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|Title:||Sediment flux sensitivity to climate change: A case study in the Longchuanjiang catchment of the upper Yangtze River, China||Authors:||Zhu, Y.-M.
|Keywords:||Artificial Neural Network
the Upper Yangtze River
|Issue Date:||2008||Citation:||Zhu, Y.-M., Lu, X.X., Zhou, Y. (2008). Sediment flux sensitivity to climate change: A case study in the Longchuanjiang catchment of the upper Yangtze River, China. Global and Planetary Change 60 (3-4) : 429-442. ScholarBank@NUS Repository. https://doi.org/10.1016/j.gloplacha.2007.05.001||Abstract:||Climate change may affect the sediment generation and transportation processes and the consequent sediment flux in a river. The sensitivity of suspended sediment flux to climate change in the Longchuanjiang catchment is investigated with Artificial Neural Networks (ANNs). ANNs were calibrated and validated using sediment flux data from 1960 to 1990 during which the influence from human activities was relatively stable. The established ANN is used to predict the responses of sediment flux to 25 hypothetical climate scenarios, which were generated by adjusting the baseline temperature up to -1, 1, 2 and 3 °C and by scaling the baseline precipitation by +/- 10% and +/- 20%. The results indicated when temperature remains unchanged, an increase in rainfall will lead to a rise in sediment flux; when rainfall level remains unchanged, an increase in temperature is likely to result in a decrease in sediment flux. Same percentage of changes in rainfall and temperature are likely to trigger higher responses in wetter months than in drier months. However, it is the combination of the change in temperature and rainfall that determines the change of sediment flux in a river. Higher sediment flux is expected to appear under wetter and warmer climate, when higher transport capacity is accompanied by higher erosion rate. © 2007 Elsevier B.V. All rights reserved.||Source Title:||Global and Planetary Change||URI:||http://scholarbank.nus.edu.sg/handle/10635/19654||ISSN:||09218181||DOI:||10.1016/j.gloplacha.2007.05.001|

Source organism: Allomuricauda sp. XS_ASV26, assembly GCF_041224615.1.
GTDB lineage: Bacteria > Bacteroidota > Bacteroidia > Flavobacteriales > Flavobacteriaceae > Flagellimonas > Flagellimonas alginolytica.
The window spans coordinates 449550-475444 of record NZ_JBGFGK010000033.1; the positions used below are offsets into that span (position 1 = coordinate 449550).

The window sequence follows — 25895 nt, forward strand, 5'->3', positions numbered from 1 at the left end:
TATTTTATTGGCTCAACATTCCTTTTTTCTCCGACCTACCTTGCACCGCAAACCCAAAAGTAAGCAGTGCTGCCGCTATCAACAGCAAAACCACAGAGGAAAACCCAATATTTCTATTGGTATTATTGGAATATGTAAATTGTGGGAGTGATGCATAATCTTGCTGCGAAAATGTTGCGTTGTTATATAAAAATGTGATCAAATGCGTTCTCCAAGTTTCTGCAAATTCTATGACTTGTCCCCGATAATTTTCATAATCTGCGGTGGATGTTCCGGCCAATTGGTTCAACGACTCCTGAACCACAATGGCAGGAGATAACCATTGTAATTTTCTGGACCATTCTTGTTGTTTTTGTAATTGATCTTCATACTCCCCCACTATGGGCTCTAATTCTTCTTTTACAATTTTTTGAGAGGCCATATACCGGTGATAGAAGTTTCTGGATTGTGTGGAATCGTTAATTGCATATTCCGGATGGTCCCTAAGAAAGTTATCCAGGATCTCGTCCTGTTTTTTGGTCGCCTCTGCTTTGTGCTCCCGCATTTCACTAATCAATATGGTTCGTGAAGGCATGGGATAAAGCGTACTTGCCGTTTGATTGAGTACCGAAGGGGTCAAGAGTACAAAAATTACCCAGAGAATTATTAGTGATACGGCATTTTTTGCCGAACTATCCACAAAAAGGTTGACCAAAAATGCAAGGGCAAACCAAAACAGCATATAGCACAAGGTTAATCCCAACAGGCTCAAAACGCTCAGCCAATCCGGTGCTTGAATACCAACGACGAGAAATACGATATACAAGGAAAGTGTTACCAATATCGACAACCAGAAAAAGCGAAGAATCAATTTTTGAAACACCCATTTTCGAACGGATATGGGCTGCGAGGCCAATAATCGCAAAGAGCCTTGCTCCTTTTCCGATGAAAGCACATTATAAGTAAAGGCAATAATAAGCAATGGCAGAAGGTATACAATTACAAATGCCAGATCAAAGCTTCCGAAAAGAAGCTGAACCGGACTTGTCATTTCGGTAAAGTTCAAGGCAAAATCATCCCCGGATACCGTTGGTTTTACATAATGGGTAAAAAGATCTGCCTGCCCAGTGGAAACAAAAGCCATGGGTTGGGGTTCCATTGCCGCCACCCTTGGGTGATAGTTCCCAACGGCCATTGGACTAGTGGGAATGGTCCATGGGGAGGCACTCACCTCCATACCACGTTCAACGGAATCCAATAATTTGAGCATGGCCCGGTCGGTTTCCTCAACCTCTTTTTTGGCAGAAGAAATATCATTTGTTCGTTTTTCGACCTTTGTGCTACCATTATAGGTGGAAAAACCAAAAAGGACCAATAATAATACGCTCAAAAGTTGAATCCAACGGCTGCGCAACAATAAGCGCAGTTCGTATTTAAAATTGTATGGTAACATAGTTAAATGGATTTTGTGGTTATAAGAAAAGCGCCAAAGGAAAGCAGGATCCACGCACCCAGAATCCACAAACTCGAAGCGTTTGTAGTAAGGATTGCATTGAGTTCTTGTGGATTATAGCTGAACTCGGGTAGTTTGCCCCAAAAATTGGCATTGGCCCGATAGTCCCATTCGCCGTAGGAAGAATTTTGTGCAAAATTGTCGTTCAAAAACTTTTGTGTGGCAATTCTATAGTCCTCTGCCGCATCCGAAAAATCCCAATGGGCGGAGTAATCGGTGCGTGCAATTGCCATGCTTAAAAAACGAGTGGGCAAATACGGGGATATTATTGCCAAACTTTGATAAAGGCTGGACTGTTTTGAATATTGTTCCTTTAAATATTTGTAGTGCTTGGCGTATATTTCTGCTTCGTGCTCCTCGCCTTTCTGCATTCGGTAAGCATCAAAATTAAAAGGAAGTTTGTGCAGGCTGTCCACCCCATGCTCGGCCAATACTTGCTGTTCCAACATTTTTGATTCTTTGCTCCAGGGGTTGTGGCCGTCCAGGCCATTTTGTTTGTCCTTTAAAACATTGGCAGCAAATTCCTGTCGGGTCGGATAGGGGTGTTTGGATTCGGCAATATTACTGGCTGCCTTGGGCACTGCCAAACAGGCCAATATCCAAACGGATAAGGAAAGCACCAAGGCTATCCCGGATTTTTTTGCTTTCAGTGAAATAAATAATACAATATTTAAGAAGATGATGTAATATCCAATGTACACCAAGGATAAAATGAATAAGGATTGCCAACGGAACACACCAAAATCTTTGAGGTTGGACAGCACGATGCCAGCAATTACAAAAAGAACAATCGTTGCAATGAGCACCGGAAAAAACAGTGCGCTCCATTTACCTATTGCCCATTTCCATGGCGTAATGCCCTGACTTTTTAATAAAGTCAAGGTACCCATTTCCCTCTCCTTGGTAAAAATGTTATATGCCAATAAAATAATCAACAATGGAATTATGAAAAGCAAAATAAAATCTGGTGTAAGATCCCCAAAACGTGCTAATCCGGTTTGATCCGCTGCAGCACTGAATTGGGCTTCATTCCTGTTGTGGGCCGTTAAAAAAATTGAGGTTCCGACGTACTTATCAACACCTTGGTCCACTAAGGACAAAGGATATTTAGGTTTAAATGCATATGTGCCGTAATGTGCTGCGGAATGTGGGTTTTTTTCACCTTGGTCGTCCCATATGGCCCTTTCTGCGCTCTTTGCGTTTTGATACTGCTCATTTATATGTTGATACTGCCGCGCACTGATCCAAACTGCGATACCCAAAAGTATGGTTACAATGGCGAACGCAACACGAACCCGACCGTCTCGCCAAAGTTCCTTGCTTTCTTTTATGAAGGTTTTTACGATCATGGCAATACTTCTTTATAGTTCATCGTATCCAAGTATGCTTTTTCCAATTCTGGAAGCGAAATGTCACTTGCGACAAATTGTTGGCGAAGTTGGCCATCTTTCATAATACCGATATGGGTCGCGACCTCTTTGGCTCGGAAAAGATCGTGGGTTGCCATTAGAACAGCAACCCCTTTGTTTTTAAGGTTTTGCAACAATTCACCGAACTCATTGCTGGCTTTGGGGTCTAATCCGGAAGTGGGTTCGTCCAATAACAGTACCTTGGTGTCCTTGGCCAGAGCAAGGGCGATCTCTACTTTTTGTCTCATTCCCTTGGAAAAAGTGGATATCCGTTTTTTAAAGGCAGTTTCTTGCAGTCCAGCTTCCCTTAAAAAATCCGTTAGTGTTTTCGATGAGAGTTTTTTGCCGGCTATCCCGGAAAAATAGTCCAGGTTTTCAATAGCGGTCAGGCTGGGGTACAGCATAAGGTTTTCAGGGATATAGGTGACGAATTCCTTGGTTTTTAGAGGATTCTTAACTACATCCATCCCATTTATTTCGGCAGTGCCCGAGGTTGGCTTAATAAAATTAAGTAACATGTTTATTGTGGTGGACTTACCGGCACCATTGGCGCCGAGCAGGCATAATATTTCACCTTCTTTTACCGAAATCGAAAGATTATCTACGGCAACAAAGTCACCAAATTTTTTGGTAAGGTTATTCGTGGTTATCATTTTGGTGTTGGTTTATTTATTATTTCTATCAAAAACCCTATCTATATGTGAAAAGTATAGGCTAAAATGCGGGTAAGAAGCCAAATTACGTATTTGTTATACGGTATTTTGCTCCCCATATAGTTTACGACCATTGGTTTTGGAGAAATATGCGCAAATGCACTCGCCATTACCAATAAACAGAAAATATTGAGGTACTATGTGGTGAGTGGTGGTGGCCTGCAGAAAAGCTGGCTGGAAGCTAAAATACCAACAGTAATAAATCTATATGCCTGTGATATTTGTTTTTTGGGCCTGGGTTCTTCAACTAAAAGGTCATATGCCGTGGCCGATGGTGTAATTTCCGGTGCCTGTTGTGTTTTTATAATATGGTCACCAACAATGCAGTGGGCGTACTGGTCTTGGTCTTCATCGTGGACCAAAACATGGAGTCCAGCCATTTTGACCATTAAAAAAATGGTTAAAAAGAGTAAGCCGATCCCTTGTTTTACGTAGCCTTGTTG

|Appears in Collections:||Staff Publications|
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